SWAIN. M and S LAPKIN (1995) “Problems in Output and the Cognitive Processes They Generate: A Step Towards Second Language Learning” Applied Linguistics, Vol 16, No 3.
    “ In a recent article on second language speech production research, Crookes
    (1991 117) states that ' the role of output (i e production or use) in the
    development of SL [second language] proficiency has largely been ignored or
    denied (e g Krashen 1989)' The purposes of this paper are to argue that there
    are roles for output in second language learning, and to present some relevant
    data regarding one of those roles ”


    From Ellis, Rod (2008) The Study of Second Language Acquisition, 2nd ed. Oxford, OUP.
    There have been a number of critiques of the Input Hypothesis (Gregg, 1984, Faerch and Kaspar 1986; Sharwood Smith 1986; McLaughlin 1987; White 1987; Gass 1988; Ellis, 1990, 1991). Perhaps the major problem is that Krashen paid little attention to what comprehensibility entails” (Ellis: 251).


    White, L (1987) "Against Comprehensible Input: the input hypothesis and the development of second language competence. Applied Linguistics 8:95-110.

    Gass, M (1988) "Integrating research areas: a framework for second language studies" Applied Linguistics 9: 198-217

    Gregg, K. (1984) "Krahen's Monitor and Occam's Razor" Applied Linguistics 5 79-100.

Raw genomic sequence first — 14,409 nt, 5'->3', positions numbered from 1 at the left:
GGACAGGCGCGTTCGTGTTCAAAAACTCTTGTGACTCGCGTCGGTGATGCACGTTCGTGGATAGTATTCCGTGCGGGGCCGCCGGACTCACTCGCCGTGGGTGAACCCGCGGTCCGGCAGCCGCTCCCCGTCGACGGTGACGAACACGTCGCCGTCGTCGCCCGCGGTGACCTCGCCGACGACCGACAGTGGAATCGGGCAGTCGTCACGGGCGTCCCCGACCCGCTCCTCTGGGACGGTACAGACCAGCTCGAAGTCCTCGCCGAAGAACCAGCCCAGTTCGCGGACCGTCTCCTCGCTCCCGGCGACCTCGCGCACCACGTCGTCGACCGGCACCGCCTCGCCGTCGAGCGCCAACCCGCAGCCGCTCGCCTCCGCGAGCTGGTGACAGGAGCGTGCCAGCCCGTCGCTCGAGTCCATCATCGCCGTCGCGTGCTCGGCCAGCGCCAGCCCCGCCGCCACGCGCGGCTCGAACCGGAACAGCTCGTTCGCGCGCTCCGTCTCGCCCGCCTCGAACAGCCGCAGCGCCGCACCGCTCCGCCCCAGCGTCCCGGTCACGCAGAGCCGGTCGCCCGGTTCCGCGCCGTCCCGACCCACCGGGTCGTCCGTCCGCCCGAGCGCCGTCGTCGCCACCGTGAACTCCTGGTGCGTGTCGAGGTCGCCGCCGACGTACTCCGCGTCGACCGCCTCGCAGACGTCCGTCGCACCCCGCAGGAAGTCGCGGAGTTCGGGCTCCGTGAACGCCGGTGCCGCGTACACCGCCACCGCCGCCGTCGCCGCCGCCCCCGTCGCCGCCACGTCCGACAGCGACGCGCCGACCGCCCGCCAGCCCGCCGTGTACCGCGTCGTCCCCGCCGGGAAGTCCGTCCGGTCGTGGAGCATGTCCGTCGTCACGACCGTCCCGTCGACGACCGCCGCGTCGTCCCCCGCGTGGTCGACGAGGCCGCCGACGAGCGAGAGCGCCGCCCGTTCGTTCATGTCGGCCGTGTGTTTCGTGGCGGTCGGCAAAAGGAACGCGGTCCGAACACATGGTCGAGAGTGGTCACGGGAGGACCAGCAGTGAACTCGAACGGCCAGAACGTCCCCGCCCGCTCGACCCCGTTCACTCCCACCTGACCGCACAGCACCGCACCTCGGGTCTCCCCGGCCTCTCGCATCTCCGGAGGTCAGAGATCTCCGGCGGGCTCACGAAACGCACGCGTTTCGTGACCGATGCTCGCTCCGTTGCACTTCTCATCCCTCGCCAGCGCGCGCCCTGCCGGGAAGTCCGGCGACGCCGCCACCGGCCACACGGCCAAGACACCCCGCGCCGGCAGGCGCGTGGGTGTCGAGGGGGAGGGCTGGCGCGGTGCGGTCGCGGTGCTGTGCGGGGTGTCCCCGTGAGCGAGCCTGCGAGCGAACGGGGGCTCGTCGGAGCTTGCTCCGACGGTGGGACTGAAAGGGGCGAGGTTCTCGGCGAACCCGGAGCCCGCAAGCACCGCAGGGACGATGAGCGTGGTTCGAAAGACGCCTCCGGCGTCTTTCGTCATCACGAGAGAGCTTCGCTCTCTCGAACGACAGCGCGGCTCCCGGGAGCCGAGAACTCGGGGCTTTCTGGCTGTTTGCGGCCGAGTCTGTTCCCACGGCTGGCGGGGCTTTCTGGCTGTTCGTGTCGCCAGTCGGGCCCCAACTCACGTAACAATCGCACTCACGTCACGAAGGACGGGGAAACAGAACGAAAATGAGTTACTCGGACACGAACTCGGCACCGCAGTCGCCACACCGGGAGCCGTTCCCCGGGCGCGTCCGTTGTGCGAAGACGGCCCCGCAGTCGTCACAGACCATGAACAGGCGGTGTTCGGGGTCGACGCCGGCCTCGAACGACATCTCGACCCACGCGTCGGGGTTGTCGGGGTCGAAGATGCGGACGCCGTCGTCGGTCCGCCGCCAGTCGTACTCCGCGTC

Swain (1985, 1995) advanced the Comprehensible Output Hypothesis as a complement to Krashen’s Input Hypothesis. She argues that immersion programs in Canada had demonstrated that comprehensible input alone was insufficient to ensure that learners achieved high levels of grammatical and sociolinguistic competence. (Ellis 260)
    Swain, M. (1985) Communicative Competence: some roles of comprehensible input and output in its development” in S. Gass and C. Madden (eds) Input in Second Language Acquisition, Rowland Mass: Newbury House.

    I tried to stick to journals, but some of the better quotes are from textbooks. Fortunately, a good enough discussion of the deficiencies of Krashen's Comprehensible Input Hypothesis has taken place in the Applied Linguistics, so you could do some further browsing there.
    And I will nominate that as the "one journal" you asked for.
    Oh, now that I check, you only asked for one journal article! Consider the rest a bonus.


  10. #30
    orangutan is offline Member
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    Default Re: Challenge against Standard English

    Quote Originally Posted by MW View Post
    That is not an acceptable excuse. Think about it. Why do you feel compelled to monitor and respond while travelling> Sounds like an addiction.
    I don't need excuses, and I don't need your permission to speak.

    My response to your original (provocatively worded) post was perfectly reasonable, and represents the maximum effort I am prepared to put in for your implausible theories.